Direct measurements of BBF following the diagnosis of brain death support the detrimental effects of apnea testing. Due to such a sudden and permanent efflux of blood volume from intracranial space (vascular collapse) determined by apnea testing, normal levels of intracranial and perfusion pressures may be subsequently found in paradoxical association with absent or extremely reduced intracranial blood flow (less than 10.0 ml 100 g-1 min-1). Accordingly, Obrist and colleagues (16) found this combination of features in all of 9 patients fulfilling the current diagnostic criteria for brain death. Their results were in complete disagreement with those of the study by Baslev-Jørgensen and colleagues (17) carried out several years earlier, when the apnea test was not part of the routine for the diagnosis of brain or brain stem death. During progression to brain death - solely defined as "loss of cranial nerve reflexes and flat EEG" in deeply comatose patients - these authors found that "ICP increased to and remained at or above the level of mean arterial pressure" in all of 10 patients up to spontaneous cardiac arrest.

The consistent low levels of BBF found by Obrist and colleagues (16) are also in disagreement with earlier data obtained by other investigators who (like Baslev-Jørgensen and colleagues, 17) did not induce the apnea test. In three studies (18-20) comprising altogether 12 cases of deep coma and wide pupils, dependent on mechanical ventilation, 6 patients (50%) presented circulatory values ranging from 11.0 to 32.0 ml 100 g-1 min-1 - therefore characteristic of ischemic penumbra. The electroencephalogram was not flat only in those cases whose levels of BBF were in the upper range of ischemic penumbra (³25.0 ml 100 g-1 min-1; 20), suggesting that the values encountered did reflect actual levels of BBF. The possible detrimental effects of the apnea test on a subset of potentially recoverable hypothetical case examples (No. 2 and 3) are illustrated in Figure 2.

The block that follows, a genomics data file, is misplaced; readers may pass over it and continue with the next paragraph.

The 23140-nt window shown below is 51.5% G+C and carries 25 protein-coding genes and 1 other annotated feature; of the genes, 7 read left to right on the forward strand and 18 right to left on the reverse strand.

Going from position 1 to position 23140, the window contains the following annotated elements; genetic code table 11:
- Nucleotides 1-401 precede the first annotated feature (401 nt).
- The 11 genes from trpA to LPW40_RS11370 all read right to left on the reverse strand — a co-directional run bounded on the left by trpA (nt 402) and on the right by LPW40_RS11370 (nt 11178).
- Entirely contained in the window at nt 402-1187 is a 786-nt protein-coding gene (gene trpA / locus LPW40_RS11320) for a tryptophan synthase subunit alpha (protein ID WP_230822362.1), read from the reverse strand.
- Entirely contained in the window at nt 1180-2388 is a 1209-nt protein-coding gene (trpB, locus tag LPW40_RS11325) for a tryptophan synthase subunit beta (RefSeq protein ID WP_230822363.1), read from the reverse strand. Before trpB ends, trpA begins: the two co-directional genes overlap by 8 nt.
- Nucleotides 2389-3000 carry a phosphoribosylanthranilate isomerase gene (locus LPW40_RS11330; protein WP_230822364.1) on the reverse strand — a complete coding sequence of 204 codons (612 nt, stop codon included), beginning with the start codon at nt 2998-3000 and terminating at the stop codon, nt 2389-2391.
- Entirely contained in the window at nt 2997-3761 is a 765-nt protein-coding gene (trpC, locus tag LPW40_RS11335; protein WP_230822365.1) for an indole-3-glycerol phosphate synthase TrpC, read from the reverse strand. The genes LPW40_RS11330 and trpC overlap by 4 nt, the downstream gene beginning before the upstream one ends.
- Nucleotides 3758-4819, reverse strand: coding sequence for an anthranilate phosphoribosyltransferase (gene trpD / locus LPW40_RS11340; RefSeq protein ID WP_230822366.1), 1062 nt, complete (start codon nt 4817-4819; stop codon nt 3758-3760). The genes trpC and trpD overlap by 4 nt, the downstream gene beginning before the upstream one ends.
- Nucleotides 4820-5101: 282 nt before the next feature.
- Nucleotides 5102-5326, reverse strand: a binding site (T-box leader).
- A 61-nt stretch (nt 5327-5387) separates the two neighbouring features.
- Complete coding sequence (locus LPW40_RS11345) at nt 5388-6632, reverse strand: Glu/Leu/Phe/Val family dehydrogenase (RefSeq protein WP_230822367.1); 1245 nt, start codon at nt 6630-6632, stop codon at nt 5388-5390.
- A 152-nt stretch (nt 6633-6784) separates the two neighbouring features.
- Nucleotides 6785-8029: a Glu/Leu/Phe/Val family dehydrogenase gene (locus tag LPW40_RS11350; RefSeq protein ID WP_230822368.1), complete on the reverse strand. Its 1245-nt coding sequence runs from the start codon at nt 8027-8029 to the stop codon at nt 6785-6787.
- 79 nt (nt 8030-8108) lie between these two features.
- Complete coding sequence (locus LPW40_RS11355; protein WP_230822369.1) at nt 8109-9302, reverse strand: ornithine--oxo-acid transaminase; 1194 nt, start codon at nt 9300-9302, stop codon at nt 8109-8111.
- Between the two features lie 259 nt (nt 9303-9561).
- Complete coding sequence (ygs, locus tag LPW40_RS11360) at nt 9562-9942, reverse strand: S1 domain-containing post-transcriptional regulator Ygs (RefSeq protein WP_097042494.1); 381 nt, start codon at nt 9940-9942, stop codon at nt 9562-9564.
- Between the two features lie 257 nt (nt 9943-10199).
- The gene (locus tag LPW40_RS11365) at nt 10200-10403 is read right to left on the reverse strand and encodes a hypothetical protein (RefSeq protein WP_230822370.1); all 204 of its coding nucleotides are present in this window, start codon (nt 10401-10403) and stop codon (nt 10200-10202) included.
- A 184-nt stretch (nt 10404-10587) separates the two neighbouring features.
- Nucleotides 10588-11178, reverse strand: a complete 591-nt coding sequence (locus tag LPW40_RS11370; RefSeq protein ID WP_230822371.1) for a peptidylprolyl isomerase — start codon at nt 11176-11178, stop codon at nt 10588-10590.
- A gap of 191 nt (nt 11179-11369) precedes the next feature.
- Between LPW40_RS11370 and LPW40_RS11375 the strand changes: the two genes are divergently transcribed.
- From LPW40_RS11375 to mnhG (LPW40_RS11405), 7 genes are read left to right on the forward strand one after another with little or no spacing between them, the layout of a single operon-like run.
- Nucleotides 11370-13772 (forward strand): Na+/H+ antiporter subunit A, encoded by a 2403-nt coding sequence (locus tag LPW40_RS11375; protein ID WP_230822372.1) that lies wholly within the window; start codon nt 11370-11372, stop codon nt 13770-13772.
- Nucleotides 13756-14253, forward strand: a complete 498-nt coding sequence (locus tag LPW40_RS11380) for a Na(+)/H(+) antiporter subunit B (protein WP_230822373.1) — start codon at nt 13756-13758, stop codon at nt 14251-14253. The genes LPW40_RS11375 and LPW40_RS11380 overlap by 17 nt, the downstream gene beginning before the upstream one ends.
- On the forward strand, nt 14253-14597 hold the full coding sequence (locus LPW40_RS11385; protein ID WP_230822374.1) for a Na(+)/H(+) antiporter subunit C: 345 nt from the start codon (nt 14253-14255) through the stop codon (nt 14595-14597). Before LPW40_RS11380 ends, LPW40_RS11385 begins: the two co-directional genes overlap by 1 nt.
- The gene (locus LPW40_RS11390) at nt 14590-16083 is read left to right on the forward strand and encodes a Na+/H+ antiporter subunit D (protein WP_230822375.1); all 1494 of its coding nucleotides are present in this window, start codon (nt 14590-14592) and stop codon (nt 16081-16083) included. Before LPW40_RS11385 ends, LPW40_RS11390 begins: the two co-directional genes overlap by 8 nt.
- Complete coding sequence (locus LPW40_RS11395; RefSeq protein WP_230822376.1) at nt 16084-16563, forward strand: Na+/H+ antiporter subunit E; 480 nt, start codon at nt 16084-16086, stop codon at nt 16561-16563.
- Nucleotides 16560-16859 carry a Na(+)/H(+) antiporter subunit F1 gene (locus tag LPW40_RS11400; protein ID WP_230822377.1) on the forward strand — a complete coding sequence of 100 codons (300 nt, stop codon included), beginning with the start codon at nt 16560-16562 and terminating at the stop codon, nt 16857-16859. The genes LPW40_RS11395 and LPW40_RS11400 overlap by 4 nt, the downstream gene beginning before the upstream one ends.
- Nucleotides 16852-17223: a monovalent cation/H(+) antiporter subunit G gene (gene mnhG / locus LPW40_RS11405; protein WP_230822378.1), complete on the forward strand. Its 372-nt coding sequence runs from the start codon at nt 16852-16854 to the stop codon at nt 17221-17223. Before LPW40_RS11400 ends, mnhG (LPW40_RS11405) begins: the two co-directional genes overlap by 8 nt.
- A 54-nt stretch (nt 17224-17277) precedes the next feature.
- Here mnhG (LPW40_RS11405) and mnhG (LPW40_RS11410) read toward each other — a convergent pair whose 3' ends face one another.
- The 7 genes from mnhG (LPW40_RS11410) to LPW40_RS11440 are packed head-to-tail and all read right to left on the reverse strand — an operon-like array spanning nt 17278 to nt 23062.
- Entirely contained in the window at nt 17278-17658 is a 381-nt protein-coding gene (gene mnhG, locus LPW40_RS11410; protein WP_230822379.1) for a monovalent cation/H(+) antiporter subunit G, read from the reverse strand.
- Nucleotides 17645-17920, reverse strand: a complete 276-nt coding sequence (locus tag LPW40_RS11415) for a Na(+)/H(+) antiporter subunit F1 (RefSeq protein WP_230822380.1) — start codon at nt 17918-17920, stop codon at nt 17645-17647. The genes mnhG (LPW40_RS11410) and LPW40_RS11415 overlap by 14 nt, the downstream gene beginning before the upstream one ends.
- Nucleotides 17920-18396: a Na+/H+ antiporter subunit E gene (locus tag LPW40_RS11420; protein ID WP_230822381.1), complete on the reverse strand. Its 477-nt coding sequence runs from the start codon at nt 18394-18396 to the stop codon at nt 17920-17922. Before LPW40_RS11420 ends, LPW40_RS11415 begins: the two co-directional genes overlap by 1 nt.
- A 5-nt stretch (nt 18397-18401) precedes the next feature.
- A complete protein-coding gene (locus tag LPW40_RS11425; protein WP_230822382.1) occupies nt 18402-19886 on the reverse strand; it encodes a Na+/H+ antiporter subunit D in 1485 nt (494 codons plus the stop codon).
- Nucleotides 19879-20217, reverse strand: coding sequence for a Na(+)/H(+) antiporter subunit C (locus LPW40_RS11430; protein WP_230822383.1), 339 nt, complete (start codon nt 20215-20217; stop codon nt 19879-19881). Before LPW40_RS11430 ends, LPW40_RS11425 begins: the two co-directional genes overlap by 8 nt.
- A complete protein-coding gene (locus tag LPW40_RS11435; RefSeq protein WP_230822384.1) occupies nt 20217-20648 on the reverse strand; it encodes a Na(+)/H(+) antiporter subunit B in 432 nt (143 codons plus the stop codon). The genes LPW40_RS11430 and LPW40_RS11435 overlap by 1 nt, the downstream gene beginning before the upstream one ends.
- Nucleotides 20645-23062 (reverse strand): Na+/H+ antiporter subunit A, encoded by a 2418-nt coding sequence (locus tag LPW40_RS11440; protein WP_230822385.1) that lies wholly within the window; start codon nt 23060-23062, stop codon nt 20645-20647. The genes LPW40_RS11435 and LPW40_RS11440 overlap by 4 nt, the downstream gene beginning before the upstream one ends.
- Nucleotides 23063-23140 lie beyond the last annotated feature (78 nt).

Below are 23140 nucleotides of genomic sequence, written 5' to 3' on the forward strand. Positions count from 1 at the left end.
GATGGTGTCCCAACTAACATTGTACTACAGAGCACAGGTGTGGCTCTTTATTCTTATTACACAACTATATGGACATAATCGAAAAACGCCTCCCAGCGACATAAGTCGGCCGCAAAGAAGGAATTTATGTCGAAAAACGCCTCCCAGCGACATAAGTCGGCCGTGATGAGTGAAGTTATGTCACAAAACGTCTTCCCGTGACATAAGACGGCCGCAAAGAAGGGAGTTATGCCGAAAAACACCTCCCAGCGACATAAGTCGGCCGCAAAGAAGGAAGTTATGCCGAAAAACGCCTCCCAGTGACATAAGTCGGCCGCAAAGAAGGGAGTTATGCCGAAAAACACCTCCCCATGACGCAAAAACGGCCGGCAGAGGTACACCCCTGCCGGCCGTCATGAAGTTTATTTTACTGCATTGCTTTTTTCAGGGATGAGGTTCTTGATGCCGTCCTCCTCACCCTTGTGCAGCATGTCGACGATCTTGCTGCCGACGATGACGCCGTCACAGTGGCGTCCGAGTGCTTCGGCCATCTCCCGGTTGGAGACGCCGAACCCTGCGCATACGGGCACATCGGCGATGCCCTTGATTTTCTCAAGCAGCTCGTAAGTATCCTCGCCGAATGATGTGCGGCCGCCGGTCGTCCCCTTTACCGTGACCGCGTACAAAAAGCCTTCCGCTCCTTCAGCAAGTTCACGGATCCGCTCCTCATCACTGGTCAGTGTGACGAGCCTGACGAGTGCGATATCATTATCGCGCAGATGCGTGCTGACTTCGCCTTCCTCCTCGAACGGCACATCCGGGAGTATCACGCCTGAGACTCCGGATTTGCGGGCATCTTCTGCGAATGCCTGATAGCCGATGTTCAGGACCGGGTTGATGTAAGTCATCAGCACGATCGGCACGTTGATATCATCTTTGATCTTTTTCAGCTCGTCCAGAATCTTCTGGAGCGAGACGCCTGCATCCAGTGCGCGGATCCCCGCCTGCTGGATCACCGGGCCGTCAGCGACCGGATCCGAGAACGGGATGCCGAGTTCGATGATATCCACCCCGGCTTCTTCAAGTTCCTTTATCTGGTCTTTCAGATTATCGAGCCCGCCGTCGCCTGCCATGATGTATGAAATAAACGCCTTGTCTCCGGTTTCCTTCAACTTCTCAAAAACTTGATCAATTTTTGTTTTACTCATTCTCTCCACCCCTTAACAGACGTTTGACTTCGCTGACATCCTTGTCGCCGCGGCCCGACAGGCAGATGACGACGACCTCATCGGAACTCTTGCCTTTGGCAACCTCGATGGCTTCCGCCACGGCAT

Figure 2 - Evolution of brain blood flow (BBF) in three hypothetical cases of intracranial hypertension: influence of hypotension induced by apnea testing at 24-h survival. Whilst BBF is unaffected in case 1, apnea testing hastens and sets the clinical outcome to irreversible brain damage in cases 2 and 3 by inducing collapse of intracranial vessels. For abbreviations see legend to Figure 1.

[View larger version of this image (9 K GIF file)]


This percent value (50% of patients in deep coma and cephalic areflexia presenting BBF levels within the range of ischemic penumbra) is in close agreement with histopathological data obtained from the largest collaborative work so far carried out (see Figure 1) - The NINCDS Collaborative Study of Brain Death -, which included 226 autopsies (21). As in most early studies that followed the emergence of brain death in medical practice, apnea testing was avoided, and the "lack of any observed effort of the patient to override the respirator or by a ventilatory effort or movement other than that induced by the respirator" was chosen to characterize the loss of respiratory reflex (22). The signs of necrosis that characterize the so-called "respirator brain" (21) were found in only about 40% of cases of deep coma and absent brain stem reflexes for at least 6 h (21). Forty-eight hours of cephalic areflexia did not significantly change that percent value (21). In contrast with the quite consistent structural damage following a 4-min apnea test (23), the brain stem was morphologically intact in 15% of all cases (21).